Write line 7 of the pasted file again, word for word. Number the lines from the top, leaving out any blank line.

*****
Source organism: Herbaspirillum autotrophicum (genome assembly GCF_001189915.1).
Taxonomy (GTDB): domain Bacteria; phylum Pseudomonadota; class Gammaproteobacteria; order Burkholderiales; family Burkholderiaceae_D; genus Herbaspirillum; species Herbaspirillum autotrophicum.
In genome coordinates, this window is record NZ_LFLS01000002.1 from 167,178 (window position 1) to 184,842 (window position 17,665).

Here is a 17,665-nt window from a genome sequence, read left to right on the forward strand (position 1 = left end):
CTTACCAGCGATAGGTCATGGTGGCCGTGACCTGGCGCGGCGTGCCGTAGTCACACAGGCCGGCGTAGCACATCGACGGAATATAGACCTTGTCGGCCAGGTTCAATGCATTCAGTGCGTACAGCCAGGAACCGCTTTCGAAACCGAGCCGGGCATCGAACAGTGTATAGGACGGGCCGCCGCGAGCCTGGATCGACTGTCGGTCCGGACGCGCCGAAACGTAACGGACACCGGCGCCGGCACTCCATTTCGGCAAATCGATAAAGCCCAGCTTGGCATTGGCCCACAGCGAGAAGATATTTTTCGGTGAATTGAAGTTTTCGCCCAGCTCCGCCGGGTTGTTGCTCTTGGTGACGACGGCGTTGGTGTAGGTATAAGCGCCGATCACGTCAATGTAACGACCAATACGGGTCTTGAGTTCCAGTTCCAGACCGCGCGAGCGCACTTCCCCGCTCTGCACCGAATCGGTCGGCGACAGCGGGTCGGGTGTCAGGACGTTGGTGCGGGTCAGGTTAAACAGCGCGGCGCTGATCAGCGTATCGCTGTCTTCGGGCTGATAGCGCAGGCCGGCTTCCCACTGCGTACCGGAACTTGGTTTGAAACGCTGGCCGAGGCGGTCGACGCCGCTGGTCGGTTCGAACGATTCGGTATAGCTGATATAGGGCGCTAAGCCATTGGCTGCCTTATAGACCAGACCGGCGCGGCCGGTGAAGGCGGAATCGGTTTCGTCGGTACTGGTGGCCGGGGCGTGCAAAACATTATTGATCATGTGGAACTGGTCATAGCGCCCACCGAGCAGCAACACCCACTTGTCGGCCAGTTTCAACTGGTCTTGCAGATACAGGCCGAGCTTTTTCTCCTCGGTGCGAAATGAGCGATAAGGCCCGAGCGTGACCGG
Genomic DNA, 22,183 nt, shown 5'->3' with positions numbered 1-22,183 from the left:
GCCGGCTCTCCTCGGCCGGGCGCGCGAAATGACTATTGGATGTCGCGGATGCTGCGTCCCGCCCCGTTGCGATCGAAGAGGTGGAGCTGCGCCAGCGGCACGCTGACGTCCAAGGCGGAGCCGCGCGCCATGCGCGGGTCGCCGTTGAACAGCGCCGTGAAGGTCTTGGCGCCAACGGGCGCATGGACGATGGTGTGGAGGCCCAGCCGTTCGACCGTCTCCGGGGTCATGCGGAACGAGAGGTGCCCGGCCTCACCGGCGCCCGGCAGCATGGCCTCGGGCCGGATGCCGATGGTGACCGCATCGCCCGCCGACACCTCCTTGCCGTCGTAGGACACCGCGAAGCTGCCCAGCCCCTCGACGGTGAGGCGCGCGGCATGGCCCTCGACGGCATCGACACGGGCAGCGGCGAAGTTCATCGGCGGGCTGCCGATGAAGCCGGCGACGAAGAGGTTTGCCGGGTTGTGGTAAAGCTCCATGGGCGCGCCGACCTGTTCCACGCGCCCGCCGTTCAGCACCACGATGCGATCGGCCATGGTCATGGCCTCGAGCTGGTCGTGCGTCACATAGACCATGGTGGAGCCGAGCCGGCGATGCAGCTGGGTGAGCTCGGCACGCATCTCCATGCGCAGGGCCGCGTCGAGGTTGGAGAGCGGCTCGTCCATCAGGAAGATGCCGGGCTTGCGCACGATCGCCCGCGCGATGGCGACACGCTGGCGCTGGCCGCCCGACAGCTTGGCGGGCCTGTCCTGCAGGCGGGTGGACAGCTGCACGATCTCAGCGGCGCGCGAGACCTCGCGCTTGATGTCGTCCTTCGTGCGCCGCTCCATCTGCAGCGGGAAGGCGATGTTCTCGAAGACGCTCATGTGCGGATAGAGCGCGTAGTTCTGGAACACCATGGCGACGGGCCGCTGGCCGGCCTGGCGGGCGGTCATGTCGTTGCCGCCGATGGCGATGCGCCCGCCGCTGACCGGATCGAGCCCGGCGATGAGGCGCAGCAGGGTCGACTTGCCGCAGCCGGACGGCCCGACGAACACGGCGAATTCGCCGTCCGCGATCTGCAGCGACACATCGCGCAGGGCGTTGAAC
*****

GCCGGCTCTCCTCGGCCGGGCGCGCGAAATGACTATTGGATGTCGCGGATGCTGCGTCCCGCCCCGTTGCGATCGAAGAGGTGGAGCTGCGCCAGCGGCACGCTGACGTCCAAGGCGGAGCCGCGCGCCATGCGCGGGTCGCCGTTGAACAGCGCCGTGAAGGTCTTGGCGCCAACGGGCGCATGGACGATGGTGTGGAGGCCCAGCCGTTCGACCGTCTCCGGGGTCATGCGGAACGAGAGGTGCCCGGCCTCACCGGCGCCCGGCAGCATGGCCTCGGGCCGGATGCCGATGGTGACCGCATCGCCCGCCGACACCTCCTTGCCGTCGTAGGACACCGCGAAGCTGCCCAGCCCCTCGACGGTGAGGCGCGCGGCATGGCCCTCGACGGCATCGACACGGGCAGCGGCGAAGTTCATCGGCGGGCTGCCGATGAAGCCGGCGACGAAGAGGTTTGCCGGGTTGTGGTAAAGCTCCATGGGCGCGCCGACCTGTTCCACGCGCCCGCCGTTCAGCACCACGATGCGATCGGCCATGGTCATGGCCTCGAGCTGGTCGTGCGTCACATAGACCATGGTGGAGCCGAGCCGGCGATGCAGCTGGGTGAGCTCGGCACGCATCTCCATGCGCAGGGCCGCGTCGAGGTTGGAGAGCGGCTCGTCCATCAGGAAGATGCCGGGCTTGCGCACGATCGCCCGCGCGATGGCGACACGCTGGCGCTGGCCGCCCGACAGCTTGGCGGGCCTGTCCTGCAGGCGGGTGGACAGCTGCACGATCTCAGCGGCGCGCGAGACCTCGCGCTTGATGTCGTCCTTCGTGCGCCGCTCCATCTGCAGCGGGAAGGCGATGTTCTCGAAGACGCTCATGTGCGGATAGAGCGCGTAGTTCTGGAACACCATGGCGACGGGCCGCTGGCCGGCCTGGCGGGCGGTCATGTCGTTGCCGCCGATGGCGATGCGCCCGCCGCTGACCGGATCGAGCCCGGCGATGAGGCGCAGCAGGGTCGACTTGCCGCAGCCGGACGGCCCGACGAACACGGCGAATTCGCCGTCCGCGATCTGCAGCGACACATCGCGCAGGGCGTTGAAC